"BEING COMPARED to other people, even to say she was in the same league as the greats, never felt like flattery to Barbra. She wasn't out to be as good as anyone else, or to be the next whoever. She wanted to be the best there ever was, in her own way, under her own name -- spelled and pronounced correctly."
That's author William J. Mann writing about the young, blazingly ambitious Barbra Streisand in his excellent new work, "Hello, Gorgeous: Becoming Barbra Streisand."
Last year, Mann put out a terrific book on Elizabeth Taylor, titled "How To Be a Movie Star: Elizabeth Taylor in Hollywood." In it, he gave La Liz all her due as a great beauty, actress and star. But he also revealed the machinery behind her longevity. From the days at MGM when she was young and reasonably pliable and later, with such PR stalwarts as John Springer and Chen Sam, when she did as she darn well pleased. He also revealed that ET was much cannier about her image and career than she ever let on. She knew how to keep herself fascinating to the media, almost to the end.
Similarly, in "Hello, Gorgeous," which spans only 1960 to 1964 (the latter being the year of "Funny Girl" on Broadway), Mann reveals that although Barbra was a genius talent, she did not spring fully formed from the head of Zeus. She had many helpers and supporters along the way. Some, she discarded, some stayed around; like the indomitable Marty Erlichman. Barbra -- and her early worshippers -- knew how to create an image, plant items, get the best deal and go where the exposure or experience would do the most good.
Barbra will hate this book. She hates most everything written about her. But it is not a hatchet job, in my opinion.
What does it reveal? A great talent, with no vision outside herself. At least at that point in her life. She claimed never to have heard of Judy Garland, as late as 1962! A year later she would guest star on Judy's TV series. Her interest in the past -- or even the current -- was nil. When somebody asked her if she ever talked to veteran performers such as Lillian Roth, with whom she had worked, for words of wisdom, Barbra snapped, "Are you crazy? What would I do that for?"
Barbra was totally focused on herself. But in this she was no different from Diana Ross or Marilyn Monroe and others for whom success was as vital as oxygen.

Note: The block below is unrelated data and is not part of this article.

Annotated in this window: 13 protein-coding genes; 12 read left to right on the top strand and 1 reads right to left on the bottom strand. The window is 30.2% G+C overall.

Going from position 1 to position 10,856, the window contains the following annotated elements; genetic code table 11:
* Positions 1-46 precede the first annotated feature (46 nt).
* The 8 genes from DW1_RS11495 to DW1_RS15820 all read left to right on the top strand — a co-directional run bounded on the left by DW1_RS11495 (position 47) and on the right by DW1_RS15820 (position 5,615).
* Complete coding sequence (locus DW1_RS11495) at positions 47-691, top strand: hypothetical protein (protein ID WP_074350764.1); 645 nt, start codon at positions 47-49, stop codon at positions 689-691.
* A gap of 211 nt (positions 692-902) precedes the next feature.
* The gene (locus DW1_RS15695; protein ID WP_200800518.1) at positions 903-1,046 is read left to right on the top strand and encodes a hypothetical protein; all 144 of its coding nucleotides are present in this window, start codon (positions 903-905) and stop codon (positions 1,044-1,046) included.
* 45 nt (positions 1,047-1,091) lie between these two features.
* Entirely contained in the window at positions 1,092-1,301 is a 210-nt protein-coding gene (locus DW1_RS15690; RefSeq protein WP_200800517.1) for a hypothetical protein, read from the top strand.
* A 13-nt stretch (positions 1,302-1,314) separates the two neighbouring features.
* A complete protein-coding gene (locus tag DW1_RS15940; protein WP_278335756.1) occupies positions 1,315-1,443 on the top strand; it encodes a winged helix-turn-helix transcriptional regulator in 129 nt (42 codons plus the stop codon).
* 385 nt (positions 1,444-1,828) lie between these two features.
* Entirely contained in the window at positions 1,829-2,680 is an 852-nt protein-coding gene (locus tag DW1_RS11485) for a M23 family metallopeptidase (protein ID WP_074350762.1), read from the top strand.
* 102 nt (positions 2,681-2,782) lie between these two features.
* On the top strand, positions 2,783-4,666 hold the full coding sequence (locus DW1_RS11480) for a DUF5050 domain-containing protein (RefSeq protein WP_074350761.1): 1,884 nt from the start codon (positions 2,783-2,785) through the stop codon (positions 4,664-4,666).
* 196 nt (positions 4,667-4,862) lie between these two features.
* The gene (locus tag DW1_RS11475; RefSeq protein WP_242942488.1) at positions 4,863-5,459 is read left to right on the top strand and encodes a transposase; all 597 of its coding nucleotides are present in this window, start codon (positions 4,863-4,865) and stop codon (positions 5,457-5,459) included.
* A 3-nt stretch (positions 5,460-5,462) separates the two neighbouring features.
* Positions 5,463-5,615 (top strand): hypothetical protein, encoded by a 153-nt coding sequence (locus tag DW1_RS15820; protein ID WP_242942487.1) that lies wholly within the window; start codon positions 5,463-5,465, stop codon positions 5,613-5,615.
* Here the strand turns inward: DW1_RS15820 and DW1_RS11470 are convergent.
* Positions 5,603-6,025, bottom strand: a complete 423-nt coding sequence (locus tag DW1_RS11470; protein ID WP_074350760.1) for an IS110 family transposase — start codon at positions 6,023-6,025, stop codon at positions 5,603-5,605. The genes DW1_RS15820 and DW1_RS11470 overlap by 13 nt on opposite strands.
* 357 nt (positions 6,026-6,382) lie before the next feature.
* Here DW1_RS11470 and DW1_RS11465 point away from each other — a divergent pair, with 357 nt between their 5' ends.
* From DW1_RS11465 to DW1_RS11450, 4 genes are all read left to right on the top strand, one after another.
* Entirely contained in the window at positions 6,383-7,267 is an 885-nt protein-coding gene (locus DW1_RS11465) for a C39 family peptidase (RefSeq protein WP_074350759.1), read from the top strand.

Barbra fed off what she saw were the injustices of her early life -- her father's death when she was just a year old, her mother's seeming indifference to her daughter's great talent and ambition. (There is some pleasant revisionist history on the late Diana Kind, her mother. This, too, probably won't sit well with Barbra.)
Former lovers and friends speak, a few with some bitterness, but most with a resigned acceptance that there was only one path for Barbra.
There is a lot of new info on the long, torturous road to "Funny Girl." Great stuff -- Broadway mavens will love it.
However, intimate details of Streisand's early love life will be especially unappreciated. (Well, in that she is like all of us.) Mann also makes a fascinating observation about her famously long fingernails: "Never could she fully touch another human being with her hands. And if her nails symbolized her own reluctance to get too familiar, they were also ever-present reminders that if anyone trespassed too closely, she could, and would, fight back."
One can only put down "Hello, Gorgeous" with renewed appreciation for Barbra's single-mindedness, and with some glimpse of her inner struggle. As her rise began in earnest, she gave an interview and was asked what she would be doing if she wasn't in show business. "I don't think I'd be alive," she said.
One doesn't expect such vulnerability from Barbra, but it's there, hidden under the ambition and the look-don't-touch persona. She's not a funny girl. She doesn't "love" her fans. (She shares this quality with Madonna.) She must, must, must excel. She has something to prove. To herself, to her mother, dead now, but whose apparent lack of attention is still a tormenting thorn. And to her father, the one man who could never disappoint her, because he died before she ever really knew him.
Notice I didn't say "had" something to prove. Barbra might have mellowed some, but her instincts remain the same. She has to be the best there is. And she'll work herself (and everybody else) to exhaustion and near-madness to achieve perfection. And let's face it, that perfection is worth the agonies.
The author also points out something I've written about. Barbra was (is) the last truly original star to form in the pantheon. She transformed what it was to be a leading lady in an industry dedicated to physical perfection. She didn't look like anybody else, she didn't sound like anybody else, and she certainly never behaved like anybody else.
Barbra achieved her dream. Not just of stardom. But of uniqueness. She could never be compared to another. She is the one and only.
I hope unparalleled success and career longevity have given the inimitable Barbra, at last, some measure of peace and pleasure. She deserves it. She's done nothing but work for it her entire life.
I recommend "Hello, Gorgeous," from Houghton Mifflin. As for tickets to her coming concerts, I've been asking politely for months and not a peep. So, what the heck.
OH, WE inadvertently "killed" one of our favorite persons here recently, in an item referring to press reps who served Marilyn Monroe.
The wonderful Lois Smith, is not "late" at all. She is very much alive and living in Massachusetts. Hoping to see her back in New York one of these days. Thanks to our reader Mary Horner who inquired and worried about this error.
(E-mail Liz Smith at MES3838@aol.com.)